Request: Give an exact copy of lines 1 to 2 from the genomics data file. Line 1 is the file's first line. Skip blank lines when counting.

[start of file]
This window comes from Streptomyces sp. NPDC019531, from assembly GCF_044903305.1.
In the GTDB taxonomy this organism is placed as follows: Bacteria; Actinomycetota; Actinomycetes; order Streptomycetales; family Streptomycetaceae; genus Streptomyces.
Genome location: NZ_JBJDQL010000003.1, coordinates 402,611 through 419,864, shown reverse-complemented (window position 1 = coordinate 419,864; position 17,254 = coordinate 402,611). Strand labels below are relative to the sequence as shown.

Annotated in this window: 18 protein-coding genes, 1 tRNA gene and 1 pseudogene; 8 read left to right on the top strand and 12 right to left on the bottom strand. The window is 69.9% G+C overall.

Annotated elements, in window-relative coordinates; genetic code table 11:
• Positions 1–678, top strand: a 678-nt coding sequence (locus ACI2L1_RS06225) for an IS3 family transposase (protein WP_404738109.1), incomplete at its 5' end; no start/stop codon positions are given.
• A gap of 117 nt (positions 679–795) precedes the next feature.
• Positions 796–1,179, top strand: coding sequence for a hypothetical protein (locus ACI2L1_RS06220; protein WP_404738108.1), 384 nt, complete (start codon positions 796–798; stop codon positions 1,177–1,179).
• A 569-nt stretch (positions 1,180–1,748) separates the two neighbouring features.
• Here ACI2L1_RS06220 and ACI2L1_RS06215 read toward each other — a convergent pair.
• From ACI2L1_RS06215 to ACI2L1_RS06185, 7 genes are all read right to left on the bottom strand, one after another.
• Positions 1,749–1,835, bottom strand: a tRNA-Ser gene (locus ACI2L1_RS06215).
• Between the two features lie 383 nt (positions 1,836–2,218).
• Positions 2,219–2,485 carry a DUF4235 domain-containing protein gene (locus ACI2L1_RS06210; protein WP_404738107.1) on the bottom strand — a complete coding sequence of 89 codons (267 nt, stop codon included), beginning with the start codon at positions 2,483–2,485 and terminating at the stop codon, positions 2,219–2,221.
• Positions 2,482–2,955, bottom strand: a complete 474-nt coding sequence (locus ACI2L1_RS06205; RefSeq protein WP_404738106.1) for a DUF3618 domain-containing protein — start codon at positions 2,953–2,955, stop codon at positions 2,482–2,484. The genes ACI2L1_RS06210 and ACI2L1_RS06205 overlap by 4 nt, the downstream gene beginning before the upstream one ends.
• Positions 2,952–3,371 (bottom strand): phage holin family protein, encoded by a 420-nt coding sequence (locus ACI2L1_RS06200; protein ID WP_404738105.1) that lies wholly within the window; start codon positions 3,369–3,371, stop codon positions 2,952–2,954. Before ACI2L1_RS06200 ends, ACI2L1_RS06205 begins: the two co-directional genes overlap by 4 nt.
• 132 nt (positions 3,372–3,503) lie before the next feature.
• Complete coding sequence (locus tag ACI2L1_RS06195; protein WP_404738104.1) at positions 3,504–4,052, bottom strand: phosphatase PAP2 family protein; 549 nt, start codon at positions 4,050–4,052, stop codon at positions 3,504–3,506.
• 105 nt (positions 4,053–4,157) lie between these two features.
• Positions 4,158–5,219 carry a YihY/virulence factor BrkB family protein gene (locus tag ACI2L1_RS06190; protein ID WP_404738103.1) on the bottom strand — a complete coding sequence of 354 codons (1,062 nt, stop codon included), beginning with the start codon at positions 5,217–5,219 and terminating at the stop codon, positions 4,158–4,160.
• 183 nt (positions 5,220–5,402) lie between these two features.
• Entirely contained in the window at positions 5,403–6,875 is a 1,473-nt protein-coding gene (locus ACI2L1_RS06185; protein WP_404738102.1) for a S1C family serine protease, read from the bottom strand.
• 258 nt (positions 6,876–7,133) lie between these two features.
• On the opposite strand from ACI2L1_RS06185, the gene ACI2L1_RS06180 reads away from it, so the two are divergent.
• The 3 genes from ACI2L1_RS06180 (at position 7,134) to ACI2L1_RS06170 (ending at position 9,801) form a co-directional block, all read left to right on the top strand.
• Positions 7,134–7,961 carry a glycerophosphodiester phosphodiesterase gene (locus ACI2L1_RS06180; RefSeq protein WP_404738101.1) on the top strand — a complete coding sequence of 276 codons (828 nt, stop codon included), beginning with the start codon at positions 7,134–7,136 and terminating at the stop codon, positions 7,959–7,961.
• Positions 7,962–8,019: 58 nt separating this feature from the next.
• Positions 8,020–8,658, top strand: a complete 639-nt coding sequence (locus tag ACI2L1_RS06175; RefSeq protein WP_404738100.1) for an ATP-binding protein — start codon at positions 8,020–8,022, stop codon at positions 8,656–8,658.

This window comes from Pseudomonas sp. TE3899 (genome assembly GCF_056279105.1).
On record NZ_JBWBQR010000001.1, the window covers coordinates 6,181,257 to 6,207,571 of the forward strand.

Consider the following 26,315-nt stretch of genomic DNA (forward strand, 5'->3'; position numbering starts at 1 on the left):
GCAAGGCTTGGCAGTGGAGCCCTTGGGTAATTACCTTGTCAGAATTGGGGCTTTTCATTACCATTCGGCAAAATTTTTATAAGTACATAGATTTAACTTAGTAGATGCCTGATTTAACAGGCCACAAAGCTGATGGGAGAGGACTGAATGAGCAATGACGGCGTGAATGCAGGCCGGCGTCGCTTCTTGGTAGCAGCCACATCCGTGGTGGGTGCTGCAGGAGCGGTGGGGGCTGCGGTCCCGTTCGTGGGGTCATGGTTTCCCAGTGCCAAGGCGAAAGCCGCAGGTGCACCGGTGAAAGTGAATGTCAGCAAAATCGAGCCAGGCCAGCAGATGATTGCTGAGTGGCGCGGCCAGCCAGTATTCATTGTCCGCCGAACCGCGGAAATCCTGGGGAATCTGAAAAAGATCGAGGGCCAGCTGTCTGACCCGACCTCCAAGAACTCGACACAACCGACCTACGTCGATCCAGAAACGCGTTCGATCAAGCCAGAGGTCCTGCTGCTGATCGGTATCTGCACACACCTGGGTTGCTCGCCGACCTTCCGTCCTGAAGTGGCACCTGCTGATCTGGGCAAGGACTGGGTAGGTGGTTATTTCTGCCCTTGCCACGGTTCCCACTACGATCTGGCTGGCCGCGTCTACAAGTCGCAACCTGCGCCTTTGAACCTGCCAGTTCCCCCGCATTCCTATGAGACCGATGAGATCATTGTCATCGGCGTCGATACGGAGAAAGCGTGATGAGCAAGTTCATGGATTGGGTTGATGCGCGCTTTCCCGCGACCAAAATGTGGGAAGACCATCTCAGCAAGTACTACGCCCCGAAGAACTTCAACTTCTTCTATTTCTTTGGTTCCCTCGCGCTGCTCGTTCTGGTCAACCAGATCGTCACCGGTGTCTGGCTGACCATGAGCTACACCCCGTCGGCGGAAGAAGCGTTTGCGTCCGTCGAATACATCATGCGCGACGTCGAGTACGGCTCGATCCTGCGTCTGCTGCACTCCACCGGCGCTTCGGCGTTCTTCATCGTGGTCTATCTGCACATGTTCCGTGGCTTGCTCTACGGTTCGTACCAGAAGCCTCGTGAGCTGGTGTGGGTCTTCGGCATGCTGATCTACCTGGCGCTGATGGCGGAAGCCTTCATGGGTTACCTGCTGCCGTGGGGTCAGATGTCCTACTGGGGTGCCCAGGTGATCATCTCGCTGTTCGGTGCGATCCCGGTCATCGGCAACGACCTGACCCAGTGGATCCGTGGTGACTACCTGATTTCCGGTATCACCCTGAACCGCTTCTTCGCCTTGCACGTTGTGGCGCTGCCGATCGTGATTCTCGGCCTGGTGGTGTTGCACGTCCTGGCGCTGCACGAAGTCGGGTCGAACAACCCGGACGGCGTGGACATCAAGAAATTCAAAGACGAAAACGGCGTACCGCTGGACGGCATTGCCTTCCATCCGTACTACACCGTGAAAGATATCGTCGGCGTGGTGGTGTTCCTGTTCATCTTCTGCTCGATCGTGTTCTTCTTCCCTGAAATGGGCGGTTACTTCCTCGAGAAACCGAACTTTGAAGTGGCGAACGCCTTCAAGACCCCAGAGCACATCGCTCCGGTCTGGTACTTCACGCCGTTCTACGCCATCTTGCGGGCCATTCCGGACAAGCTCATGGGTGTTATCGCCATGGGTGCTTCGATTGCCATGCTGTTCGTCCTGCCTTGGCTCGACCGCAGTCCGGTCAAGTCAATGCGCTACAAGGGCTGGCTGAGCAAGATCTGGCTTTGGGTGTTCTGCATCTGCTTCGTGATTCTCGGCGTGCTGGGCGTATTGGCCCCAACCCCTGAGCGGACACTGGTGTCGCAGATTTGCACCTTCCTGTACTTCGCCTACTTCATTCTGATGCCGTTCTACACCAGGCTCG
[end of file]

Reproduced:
This window comes from Streptomyces sp. NPDC019531, from assembly GCF_044903305.1.
In the GTDB taxonomy this organism is placed as follows: Bacteria; Actinomycetota; Actinomycetes; order Streptomycetales; family Streptomycetaceae; genus Streptomyces.